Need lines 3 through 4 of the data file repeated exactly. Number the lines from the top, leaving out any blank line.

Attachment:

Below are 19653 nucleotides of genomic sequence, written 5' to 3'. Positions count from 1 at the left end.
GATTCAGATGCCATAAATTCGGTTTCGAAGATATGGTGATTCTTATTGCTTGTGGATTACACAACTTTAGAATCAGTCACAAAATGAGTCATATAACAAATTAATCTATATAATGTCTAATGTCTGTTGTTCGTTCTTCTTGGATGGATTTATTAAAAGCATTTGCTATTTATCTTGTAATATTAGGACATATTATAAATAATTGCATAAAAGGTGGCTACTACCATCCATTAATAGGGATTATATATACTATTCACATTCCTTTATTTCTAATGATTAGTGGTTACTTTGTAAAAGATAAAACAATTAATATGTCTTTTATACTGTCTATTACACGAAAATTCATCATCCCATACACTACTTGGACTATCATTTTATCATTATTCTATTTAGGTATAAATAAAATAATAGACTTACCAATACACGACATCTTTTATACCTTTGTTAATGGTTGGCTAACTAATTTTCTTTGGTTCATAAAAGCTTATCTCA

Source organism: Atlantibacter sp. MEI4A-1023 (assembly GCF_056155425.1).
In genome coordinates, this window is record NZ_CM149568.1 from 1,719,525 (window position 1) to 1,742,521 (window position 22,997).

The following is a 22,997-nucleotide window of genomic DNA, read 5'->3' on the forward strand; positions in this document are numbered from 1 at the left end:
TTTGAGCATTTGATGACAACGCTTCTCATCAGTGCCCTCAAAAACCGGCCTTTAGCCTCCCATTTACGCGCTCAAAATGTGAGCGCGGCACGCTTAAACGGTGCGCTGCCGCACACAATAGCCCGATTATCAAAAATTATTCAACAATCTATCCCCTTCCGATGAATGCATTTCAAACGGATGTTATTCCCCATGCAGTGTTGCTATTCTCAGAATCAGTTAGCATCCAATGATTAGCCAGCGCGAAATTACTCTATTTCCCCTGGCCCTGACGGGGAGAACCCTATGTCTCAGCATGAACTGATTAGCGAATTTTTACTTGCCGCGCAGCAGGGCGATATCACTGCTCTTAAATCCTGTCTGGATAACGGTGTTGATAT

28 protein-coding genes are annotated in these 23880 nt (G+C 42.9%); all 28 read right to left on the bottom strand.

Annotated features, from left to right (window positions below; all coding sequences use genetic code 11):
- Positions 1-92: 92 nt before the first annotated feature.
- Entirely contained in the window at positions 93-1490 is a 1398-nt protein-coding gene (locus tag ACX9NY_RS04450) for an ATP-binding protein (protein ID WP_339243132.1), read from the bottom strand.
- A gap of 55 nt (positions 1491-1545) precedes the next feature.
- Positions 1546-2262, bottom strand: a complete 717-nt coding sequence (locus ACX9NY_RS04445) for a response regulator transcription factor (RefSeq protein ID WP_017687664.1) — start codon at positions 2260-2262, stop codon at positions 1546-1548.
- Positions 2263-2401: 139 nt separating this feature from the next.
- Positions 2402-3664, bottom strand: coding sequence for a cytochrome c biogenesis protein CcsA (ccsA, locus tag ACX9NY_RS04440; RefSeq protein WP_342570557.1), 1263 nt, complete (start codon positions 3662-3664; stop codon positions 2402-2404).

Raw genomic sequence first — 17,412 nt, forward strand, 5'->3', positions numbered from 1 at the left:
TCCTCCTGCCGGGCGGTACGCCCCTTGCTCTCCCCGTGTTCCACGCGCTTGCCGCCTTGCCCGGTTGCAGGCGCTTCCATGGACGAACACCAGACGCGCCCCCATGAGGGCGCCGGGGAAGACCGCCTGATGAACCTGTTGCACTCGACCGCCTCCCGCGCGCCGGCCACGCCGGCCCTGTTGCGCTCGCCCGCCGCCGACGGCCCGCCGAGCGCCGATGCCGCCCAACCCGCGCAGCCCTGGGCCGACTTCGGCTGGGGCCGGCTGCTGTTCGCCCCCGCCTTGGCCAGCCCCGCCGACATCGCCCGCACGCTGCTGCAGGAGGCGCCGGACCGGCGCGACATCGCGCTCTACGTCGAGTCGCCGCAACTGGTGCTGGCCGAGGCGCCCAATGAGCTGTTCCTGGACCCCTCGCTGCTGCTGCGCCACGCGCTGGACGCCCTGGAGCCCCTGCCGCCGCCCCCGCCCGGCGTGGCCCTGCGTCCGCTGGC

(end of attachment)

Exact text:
Source organism: Atlantibacter sp. MEI4A-1023 (assembly GCF_056155425.1).
In genome coordinates, this window is record NZ_CM149568.1 from 1,719,525 (window position 1) to 1,742,521 (window position 22,997).